8 Types Of Lawn Pest Damage & How To Prevent Them

There are three basic categories of insects that damage grass. One is the insect that lives above ground and sucks the plant juice. The second is the kind that lives below the surface and feeds on roots. And the third is the insect that lives at the soil surface and feeds on the grass blades. The signs of symptoms of the first category is grass blades thinning out and turning brown. Whole patches of dead and dying grass in round to irregular shapes can appear. The most noticeable symptom of category two is that blades turn yellow and die in irregularly shaped patches. When a person grabs a handful of grass in these damaged areas, blades will come free and lightly out of the grass without any roots attached. Category three's symptoms are quite noticeable. Round bare areas can appear, with the grass chewed right down to root level.

Lawn Insects

Armyworms chew off the grass blades from below the surface and cause round, bare areas in a lawn. If there are many armyworms present, the grass will be chewed off right to the soil level. Armyworms are yellowish white and have an upside-down Y on their heads. For chemical control use acephate, diazinon, chlorpyrifos, or carbaryl.

Billbugs feed on grass roots and create small circular patterns of damaged grass that turns yellow and brown. Dead sections of grass will easily lift away from the soil. There are many different species of billbugs that attack different varieties of grass. For chemical control use diazinon.

Chiggers do not do much damage to a lawn, but they are an extreme nuisance to lawn owners. They are not insects, but are spider mites that lay their eggs in soil. After hatching, the larvae crawl onto grass blades and latch on to any passing person or animal. For chemical control use diazinon or chlorpyrifos.

Cinch Bugs damage lawns by sucking the juice directly from the leaves. Generally these insects are widespread and can be discovered upon close examination of grass blades that have turned yellow in distinct circular patches. They particularly enjoy St. Augustine grass, but Kentucky bluegrass and bent grass are also affected. For chemical control use propoxur, isophenphos, diazinon, chlorpyrifos, or NPD.

Crane Flies lay eggs that produce grubs which feed on grass blades. This causes patches of grass to disappear, usually from the edge of the lawn. Sometimes a brownish paste will cover an area with a large concentration. Crane fly grubs are brown-gray and about an inch long. For chemical control use diazinon.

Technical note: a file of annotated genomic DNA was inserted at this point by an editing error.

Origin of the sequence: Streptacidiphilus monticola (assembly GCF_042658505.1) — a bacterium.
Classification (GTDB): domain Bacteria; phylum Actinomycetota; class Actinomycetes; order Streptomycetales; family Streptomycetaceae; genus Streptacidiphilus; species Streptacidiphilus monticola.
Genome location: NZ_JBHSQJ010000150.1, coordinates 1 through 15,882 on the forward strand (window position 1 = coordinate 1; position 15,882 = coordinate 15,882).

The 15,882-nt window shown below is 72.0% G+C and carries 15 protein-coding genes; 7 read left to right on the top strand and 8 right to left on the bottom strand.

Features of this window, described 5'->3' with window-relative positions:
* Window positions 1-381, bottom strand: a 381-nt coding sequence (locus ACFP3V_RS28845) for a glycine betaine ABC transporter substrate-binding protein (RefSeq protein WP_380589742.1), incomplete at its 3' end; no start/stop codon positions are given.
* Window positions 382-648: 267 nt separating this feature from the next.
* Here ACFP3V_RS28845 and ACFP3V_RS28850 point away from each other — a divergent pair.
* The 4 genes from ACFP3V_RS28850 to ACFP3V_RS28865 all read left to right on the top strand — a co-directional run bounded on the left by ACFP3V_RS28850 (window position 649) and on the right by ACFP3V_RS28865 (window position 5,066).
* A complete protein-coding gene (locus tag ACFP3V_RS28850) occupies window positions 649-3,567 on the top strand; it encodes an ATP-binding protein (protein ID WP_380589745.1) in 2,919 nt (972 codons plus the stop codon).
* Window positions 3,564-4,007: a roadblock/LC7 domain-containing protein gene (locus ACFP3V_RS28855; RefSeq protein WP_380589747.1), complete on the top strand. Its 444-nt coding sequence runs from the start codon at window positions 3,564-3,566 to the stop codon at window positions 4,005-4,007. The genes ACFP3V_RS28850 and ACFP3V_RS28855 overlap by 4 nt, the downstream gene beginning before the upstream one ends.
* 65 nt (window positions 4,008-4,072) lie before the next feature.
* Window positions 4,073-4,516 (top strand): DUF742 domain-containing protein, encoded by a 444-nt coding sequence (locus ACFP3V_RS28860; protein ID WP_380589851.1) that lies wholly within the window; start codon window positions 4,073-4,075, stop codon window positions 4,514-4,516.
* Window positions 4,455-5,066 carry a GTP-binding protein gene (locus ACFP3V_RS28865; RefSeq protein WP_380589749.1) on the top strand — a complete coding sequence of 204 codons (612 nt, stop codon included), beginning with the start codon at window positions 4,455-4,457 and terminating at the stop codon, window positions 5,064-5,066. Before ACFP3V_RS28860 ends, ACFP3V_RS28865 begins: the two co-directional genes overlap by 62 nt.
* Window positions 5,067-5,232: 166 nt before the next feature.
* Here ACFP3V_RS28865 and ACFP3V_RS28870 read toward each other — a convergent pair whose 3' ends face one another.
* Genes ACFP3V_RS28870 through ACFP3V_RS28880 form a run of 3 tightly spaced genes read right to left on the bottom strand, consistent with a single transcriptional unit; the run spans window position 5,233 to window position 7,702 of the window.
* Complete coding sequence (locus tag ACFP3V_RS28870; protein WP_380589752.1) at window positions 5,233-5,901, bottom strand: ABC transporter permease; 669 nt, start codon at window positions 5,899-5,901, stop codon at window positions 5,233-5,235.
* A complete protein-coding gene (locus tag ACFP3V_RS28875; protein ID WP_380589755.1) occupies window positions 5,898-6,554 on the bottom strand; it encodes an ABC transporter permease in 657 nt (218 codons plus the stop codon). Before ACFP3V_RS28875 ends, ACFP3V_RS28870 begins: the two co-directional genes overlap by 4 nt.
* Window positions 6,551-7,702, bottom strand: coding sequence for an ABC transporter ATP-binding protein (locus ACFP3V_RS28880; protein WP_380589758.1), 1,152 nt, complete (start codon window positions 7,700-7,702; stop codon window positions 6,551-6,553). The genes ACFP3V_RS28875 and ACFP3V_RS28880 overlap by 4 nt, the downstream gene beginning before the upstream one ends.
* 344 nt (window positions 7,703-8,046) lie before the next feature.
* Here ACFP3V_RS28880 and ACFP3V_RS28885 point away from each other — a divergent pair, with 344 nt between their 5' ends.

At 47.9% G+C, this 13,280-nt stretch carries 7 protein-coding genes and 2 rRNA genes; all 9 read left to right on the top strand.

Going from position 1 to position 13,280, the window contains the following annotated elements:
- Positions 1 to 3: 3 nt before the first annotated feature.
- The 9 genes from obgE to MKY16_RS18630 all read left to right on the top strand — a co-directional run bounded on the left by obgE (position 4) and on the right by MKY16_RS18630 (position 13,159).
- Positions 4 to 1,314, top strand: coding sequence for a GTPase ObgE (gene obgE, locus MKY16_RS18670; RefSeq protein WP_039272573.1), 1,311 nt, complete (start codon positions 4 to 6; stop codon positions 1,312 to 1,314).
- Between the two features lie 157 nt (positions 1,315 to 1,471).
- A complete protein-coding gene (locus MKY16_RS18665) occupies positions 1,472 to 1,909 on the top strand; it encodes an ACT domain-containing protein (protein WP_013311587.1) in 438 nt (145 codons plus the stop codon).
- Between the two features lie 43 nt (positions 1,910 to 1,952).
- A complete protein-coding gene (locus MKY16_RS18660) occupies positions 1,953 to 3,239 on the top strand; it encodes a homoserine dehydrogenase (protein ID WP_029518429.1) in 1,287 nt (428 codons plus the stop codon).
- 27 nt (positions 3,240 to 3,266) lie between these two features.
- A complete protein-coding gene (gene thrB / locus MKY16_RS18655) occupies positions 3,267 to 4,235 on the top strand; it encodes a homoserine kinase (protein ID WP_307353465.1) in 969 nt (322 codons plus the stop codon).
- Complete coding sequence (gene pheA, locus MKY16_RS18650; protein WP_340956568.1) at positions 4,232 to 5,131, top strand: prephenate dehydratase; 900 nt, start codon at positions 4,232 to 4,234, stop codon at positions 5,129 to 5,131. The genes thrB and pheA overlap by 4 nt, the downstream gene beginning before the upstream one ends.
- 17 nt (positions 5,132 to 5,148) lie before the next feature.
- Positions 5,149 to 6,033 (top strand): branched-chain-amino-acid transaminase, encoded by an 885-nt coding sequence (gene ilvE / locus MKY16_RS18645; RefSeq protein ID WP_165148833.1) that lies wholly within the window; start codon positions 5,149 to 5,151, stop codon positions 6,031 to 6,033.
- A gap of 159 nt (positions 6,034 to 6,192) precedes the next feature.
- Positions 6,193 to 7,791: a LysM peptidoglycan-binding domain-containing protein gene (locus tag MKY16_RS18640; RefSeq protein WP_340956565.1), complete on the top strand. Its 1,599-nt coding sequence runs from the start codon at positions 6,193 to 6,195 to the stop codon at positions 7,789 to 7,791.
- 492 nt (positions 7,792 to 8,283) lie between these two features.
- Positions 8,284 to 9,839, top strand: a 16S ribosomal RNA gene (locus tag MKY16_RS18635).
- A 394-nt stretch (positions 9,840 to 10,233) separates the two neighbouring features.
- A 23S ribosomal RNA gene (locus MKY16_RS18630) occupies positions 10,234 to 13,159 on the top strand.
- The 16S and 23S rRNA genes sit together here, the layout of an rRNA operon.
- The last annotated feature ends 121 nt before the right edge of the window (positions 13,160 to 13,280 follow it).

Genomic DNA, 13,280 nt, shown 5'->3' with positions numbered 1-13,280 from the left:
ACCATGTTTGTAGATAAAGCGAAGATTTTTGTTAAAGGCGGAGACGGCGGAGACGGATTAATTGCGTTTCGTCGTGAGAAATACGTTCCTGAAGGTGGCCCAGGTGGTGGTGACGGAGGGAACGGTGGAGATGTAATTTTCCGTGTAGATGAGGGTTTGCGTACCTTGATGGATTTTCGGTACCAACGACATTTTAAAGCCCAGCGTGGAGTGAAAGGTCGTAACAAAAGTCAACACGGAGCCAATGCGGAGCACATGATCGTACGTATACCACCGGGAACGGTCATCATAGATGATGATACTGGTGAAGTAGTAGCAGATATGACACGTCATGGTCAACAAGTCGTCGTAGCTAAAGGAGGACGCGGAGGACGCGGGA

Cutworms are extremely difficult to spot, not only because they live and stay far down in the root system, but because the appearance of the damage they cause is similar to that of so many other diseases and ailments. Cutworms eat the tender roots of the plant and this causes dead brown spots to form in round and irregular patches. If a person were to spill gas or use too much fertilizer in an area, the effect would be the same as the damage done by cutworms. For chemical control use acephate, carbaryl, diazinon, or chlorpyrifos.

Root-Feeding Nematodes feed on lawn roots and cause grass to grow slowly and to respond poorly to watering and fertilizing. Often the grass looks stunted and yellowed with dead and dying areas. Sometimes this problem is confused with fertilizer burn, soil deficiency, and poor aeration. The grass roots may be swollen, stunted, bushy, and dark in color or missing altogether. There are many thousands of kinds of nematodes, but only a few damage lawns. Complete diagnosis will require the assistance of a competent nematologist. Likewise, for control, only a professional should complete any kind of necessary application.

Sod Webworms live in the grass root system, but they surface to devour leaves and stems with an insatiable hunger. Dead patches from one to two inches in diameter appear among otherwise healthy, normally growing grass. Many birds feeding regularly on the lawn can indicate a high concentration of this insect. Sod worms are not as easy to spot as cinch bugs, but they can be discovered by examining a few two-inch clods of grass taken from various portions of a suspect area of lawn. For chemical control use carbaryl, chlorpyrifos, diazinon, acephate, isophenphos, propoxur, NPD,or trichlorfon.

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